Paper company demonstrates environmental and social responsibility in Lao PDR
Finnish-based paper, packaging and wood product producer, Stora Enso, is setting the pace for behavior change needed within large-scale industry, with its plantations in Lao PDR having a positive impact on crop production among local families and promoting community development and local business ventures.
The project was highlighted among the 24 innovative community-based initiatives within the Asia-Pacific region during the Second Regional Forum for People and Forests held in Bangkok earlier this month.
“Stora Enso was chosen because of its enlightened policies to work in a positive way to improve the living conditions of people whose land has been used in other ways,” said Prabha Chandran, strategic communications manager for the Center for People and Forests (RECOFTC), one of the forum organizers.
Over the past decade, several companies have attempted to develop large
In 2007, Stora Enso set up an initial agro-forestry project in an area of southern Lao PDR heavily tainted with unexploded ordnance from the US carpet bombing during the Vietnam War. The land was severely degraded and could no longer provide adequate rice yields, leading it to be considered useless by villagers.
Through a consultative mapping process with the local people, plantation plots of less than 500 hectares were erected with the intent to create a scattered mosaic of land uses and native forest. The plantation’s eucalyptus and acacia trees were planted with unusually wide spacing (up to 9 meters) to allow sufficient space for villagers to grow food or cash crops. Preliminary analyses have shown that yields within this model almost tripled, to more than a ton per hectare per year. These plantations are now aiming for accreditation from the Forest Stewardship Council, the peak international governing body for sustainable sourcing of forest products.
Community-oriented investments in Lao PDR are crucial to create local employment and contribute to improved livelihoods of Lao people. As all Lao land is controlled and owned by the State, Stora Enso set up village development funds to provide compensation directly to local people, each fund receiving US$350 per hectare of land used. The villagers have the freedom to decide how the funds are spent, but activities must benefit the whole community, such as sanitation, health care or education.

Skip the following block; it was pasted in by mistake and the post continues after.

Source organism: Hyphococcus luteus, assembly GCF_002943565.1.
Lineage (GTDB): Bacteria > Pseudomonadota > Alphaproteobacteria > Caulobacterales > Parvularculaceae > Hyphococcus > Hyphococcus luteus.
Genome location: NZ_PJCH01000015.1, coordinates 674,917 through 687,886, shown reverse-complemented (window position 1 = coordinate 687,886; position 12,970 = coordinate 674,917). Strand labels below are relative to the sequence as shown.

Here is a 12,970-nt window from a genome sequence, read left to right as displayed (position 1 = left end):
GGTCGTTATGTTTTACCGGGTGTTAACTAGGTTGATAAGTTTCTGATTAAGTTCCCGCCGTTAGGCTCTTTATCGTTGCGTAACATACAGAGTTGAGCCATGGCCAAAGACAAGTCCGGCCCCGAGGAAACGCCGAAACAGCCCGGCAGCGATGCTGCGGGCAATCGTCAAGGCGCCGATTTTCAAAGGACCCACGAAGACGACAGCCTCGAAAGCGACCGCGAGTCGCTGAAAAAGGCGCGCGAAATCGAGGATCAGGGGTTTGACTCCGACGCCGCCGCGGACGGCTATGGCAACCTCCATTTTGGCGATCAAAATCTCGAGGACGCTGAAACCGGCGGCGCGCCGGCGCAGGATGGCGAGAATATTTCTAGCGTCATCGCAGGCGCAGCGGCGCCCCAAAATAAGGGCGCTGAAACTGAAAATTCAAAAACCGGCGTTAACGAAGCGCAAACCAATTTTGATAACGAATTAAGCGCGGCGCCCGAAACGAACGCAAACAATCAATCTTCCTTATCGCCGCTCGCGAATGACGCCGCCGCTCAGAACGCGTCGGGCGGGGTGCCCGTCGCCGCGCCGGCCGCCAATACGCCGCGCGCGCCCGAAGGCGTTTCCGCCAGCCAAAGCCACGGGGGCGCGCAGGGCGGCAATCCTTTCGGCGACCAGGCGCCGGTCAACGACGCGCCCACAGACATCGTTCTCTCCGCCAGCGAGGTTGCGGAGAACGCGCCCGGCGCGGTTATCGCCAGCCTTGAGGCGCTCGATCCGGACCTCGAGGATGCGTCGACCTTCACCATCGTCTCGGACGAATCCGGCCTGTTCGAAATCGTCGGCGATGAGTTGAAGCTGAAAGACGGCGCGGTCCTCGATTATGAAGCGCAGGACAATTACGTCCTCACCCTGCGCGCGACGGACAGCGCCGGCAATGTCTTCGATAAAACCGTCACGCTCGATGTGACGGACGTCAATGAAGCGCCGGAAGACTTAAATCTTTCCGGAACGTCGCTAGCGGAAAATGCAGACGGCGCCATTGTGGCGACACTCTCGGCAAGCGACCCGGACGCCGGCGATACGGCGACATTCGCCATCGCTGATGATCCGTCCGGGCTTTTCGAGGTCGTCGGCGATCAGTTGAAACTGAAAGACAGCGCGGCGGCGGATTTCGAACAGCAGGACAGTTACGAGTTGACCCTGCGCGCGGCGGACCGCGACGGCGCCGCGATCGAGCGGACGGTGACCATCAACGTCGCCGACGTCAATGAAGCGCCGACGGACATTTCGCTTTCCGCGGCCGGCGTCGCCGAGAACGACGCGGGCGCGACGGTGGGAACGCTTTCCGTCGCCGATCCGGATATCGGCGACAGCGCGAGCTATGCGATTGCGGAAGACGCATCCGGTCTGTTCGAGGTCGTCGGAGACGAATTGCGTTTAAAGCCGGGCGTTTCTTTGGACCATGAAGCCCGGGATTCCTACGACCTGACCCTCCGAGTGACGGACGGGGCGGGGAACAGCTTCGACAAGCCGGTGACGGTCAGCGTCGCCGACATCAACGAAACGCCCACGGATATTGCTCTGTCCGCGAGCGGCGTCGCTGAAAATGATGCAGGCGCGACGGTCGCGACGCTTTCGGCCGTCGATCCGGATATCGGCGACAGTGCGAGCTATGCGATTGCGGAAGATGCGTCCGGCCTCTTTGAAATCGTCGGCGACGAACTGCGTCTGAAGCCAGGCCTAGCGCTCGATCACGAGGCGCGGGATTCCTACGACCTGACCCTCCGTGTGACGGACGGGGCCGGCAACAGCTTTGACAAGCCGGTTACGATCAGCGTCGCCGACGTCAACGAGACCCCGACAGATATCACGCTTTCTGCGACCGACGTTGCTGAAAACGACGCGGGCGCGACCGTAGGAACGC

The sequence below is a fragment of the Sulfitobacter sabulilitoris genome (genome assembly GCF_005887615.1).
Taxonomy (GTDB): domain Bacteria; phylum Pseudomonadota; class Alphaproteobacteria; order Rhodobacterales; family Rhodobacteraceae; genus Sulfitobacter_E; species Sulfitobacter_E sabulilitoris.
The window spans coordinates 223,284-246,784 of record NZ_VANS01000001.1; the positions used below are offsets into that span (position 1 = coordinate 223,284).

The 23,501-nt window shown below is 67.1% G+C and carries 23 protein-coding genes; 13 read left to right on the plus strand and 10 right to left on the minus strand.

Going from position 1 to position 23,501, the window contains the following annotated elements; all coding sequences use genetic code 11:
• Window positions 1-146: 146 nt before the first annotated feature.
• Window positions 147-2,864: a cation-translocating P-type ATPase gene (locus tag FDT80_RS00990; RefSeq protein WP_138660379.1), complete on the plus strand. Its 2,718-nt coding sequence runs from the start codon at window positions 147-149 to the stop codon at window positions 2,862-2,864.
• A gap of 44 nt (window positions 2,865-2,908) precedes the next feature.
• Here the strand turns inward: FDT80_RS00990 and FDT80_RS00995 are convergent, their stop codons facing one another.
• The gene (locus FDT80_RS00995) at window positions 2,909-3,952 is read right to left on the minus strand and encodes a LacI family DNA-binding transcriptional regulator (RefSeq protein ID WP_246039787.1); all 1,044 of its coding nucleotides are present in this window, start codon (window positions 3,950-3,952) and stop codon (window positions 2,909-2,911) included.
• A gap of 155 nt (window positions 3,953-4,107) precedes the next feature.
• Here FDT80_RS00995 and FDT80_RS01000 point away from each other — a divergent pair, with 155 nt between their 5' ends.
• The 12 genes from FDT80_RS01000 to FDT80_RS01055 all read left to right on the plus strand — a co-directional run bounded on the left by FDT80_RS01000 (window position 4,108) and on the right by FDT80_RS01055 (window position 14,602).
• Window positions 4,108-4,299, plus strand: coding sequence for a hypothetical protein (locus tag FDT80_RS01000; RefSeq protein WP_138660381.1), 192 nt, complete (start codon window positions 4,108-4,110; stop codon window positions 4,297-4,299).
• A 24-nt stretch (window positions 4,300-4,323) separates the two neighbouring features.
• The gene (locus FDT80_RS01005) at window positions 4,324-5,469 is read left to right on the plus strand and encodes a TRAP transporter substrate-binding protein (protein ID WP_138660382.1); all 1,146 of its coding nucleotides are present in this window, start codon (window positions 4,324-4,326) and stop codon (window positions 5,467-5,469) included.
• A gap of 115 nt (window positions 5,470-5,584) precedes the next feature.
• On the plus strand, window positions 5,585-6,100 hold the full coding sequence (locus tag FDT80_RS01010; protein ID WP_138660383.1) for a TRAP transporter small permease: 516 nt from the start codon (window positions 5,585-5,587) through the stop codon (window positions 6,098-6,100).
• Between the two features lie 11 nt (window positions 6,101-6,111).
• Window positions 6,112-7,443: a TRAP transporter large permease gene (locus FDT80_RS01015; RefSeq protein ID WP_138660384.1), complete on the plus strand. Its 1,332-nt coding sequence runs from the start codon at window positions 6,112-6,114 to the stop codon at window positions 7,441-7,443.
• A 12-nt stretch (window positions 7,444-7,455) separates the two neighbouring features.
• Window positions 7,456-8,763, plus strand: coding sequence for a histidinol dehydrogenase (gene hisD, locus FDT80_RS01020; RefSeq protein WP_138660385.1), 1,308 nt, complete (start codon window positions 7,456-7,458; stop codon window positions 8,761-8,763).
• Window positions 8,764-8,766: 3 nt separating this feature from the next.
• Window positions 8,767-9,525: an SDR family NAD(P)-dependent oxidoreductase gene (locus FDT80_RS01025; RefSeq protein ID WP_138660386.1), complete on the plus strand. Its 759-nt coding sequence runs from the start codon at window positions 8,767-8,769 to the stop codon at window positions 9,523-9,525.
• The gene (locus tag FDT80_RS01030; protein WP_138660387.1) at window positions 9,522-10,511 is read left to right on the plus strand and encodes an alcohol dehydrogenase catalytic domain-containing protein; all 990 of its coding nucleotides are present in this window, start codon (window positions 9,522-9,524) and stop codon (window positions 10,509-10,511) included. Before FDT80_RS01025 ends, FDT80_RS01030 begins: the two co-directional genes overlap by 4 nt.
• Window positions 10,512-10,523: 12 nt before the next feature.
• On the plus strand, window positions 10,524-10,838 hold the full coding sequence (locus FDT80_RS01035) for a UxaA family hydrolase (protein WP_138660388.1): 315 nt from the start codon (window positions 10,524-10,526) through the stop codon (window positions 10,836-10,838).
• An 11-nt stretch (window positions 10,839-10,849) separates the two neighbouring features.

In addition, Stora Enso has hired 90 permanent Lao employees and provides labor opportunities for several hundred villagers during planting season.
“We could use machines but our model is intentionally labor based,” explains Helena Axelsson, the company’s sustainability operating officer. A training program is also available for local farmers who then can be offered ongoing employment with Stora Enso.
Stora Enso is hoping to scale up their model, with plans to expand their agro-forestry projects and test other crop possibilities, such as peanuts and rattan. In 2010, the Lao government granted a land concession to Stora Enso for expansion of its industrial tree plantation project. It is expected to generate significant work opportunities for local families.
These ongoing projects represent a successful public-private partnership which aims to ensure that benefits filter down into the communities. It is hoped that this will prompt interest from other large-scale commercial and public projects to make a positive contribution to social and economic challenges in Lao PDR.
“As much as we’re quick to condemn the private sector,” says Chandran, “we have to find ways to coexist sustainably and make more productive partnerships. Stora Enso provides an example of one of those ways.”
Karen Emmons is an independent journalist based in Bangkok and has lived and worked in Southeast Asia for the past 21 years, writing largely on social and development issues.